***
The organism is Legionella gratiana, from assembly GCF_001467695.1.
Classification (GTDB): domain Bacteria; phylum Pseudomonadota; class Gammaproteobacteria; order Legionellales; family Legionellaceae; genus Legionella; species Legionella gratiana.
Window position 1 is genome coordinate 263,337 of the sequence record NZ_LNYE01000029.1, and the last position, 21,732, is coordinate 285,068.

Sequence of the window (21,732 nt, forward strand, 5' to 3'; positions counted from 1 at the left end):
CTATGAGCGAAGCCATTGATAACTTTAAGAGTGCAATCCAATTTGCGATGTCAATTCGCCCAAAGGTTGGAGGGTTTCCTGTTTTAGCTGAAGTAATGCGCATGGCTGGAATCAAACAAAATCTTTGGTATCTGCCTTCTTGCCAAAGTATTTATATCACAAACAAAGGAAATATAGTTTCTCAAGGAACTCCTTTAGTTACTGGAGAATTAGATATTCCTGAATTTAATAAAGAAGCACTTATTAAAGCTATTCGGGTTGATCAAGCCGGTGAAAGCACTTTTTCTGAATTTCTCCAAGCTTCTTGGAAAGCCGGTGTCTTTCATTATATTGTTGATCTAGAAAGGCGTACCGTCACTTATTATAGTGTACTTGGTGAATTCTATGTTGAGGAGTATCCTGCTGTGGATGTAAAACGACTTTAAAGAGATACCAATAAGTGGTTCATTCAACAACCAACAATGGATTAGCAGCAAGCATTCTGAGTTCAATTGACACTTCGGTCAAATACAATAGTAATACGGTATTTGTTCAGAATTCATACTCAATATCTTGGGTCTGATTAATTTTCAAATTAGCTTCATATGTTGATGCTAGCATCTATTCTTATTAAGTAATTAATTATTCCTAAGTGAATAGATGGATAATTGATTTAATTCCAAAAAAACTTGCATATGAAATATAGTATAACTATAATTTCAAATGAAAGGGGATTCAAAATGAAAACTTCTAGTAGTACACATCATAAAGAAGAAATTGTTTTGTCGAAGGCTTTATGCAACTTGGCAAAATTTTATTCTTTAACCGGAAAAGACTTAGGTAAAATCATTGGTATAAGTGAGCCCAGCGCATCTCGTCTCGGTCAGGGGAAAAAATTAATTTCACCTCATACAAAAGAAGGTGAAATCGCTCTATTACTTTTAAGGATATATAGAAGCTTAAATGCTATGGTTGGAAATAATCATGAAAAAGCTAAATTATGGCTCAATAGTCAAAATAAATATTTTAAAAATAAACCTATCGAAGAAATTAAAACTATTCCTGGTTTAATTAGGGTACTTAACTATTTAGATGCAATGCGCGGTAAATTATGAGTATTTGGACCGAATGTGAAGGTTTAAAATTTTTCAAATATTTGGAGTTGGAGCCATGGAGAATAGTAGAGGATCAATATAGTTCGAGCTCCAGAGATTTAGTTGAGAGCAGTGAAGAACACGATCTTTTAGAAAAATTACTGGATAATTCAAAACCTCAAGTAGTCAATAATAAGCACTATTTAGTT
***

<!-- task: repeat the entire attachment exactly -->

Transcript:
The organism is Legionella gratiana, from assembly GCF_001467695.1.
Classification (GTDB): domain Bacteria; phylum Pseudomonadota; class Gammaproteobacteria; order Legionellales; family Legionellaceae; genus Legionella; species Legionella gratiana.
Window position 1 is genome coordinate 263,337 of the sequence record NZ_LNYE01000029.1, and the last position, 21,732, is coordinate 285,068.

Sequence of the window (21,732 nt, forward strand, 5' to 3'; positions counted from 1 at the left end):
CTATGAGCGAAGCCATTGATAACTTTAAGAGTGCAATCCAATTTGCGATGTCAATTCGCCCAAAGGTTGGAGGGTTTCCTGTTTTAGCTGAAGTAATGCGCATGGCTGGAATCAAACAAAATCTTTGGTATCTGCCTTCTTGCCAAAGTATTTATATCACAAACAAAGGAAATATAGTTTCTCAAGGAACTCCTTTAGTTACTGGAGAATTAGATATTCCTGAATTTAATAAAGAAGCACTTATTAAAGCTATTCGGGTTGATCAAGCCGGTGAAAGCACTTTTTCTGAATTTCTCCAAGCTTCTTGGAAAGCCGGTGTCTTTCATTATATTGTTGATCTAGAAAGGCGTACCGTCACTTATTATAGTGTACTTGGTGAATTCTATGTTGAGGAGTATCCTGCTGTGGATGTAAAACGACTTTAAAGAGATACCAATAAGTGGTTCATTCAACAACCAACAATGGATTAGCAGCAAGCATTCTGAGTTCAATTGACACTTCGGTCAAATACAATAGTAATACGGTATTTGTTCAGAATTCATACTCAATATCTTGGGTCTGATTAATTTTCAAATTAGCTTCATATGTTGATGCTAGCATCTATTCTTATTAAGTAATTAATTATTCCTAAGTGAATAGATGGATAATTGATTTAATTCCAAAAAAACTTGCATATGAAATATAGTATAACTATAATTTCAAATGAAAGGGGATTCAAAATGAAAACTTCTAGTAGTACACATCATAAAGAAGAAATTGTTTTGTCGAAGGCTTTATGCAACTTGGCAAAATTTTATTCTTTAACCGGAAAAGACTTAGGTAAAATCATTGGTATAAGTGAGCCCAGCGCATCTCGTCTCGGTCAGGGGAAAAAATTAATTTCACCTCATACAAAAGAAGGTGAAATCGCTCTATTACTTTTAAGGATATATAGAAGCTTAAATGCTATGGTTGGAAATAATCATGAAAAAGCTAAATTATGGCTCAATAGTCAAAATAAATATTTTAAAAATAAACCTATCGAAGAAATTAAAACTATTCCTGGTTTAATTAGGGTACTTAACTATTTAGATGCAATGCGCGGTAAATTATGAGTATTTGGACCGAATGTGAAGGTTTAAAATTTTTCAAATATTTGGAGTTGGAGCCATGGAGAATAGTAGAGGATCAATATAGTTCGAGCTCCAGAGATTTAGTTGAGAGCAGTGAAGAACACGATCTTTTAGAAAAATTACTGGATAATTCAAAACCTCAAGTAGTCAATAATAAGCACTATTTAGTT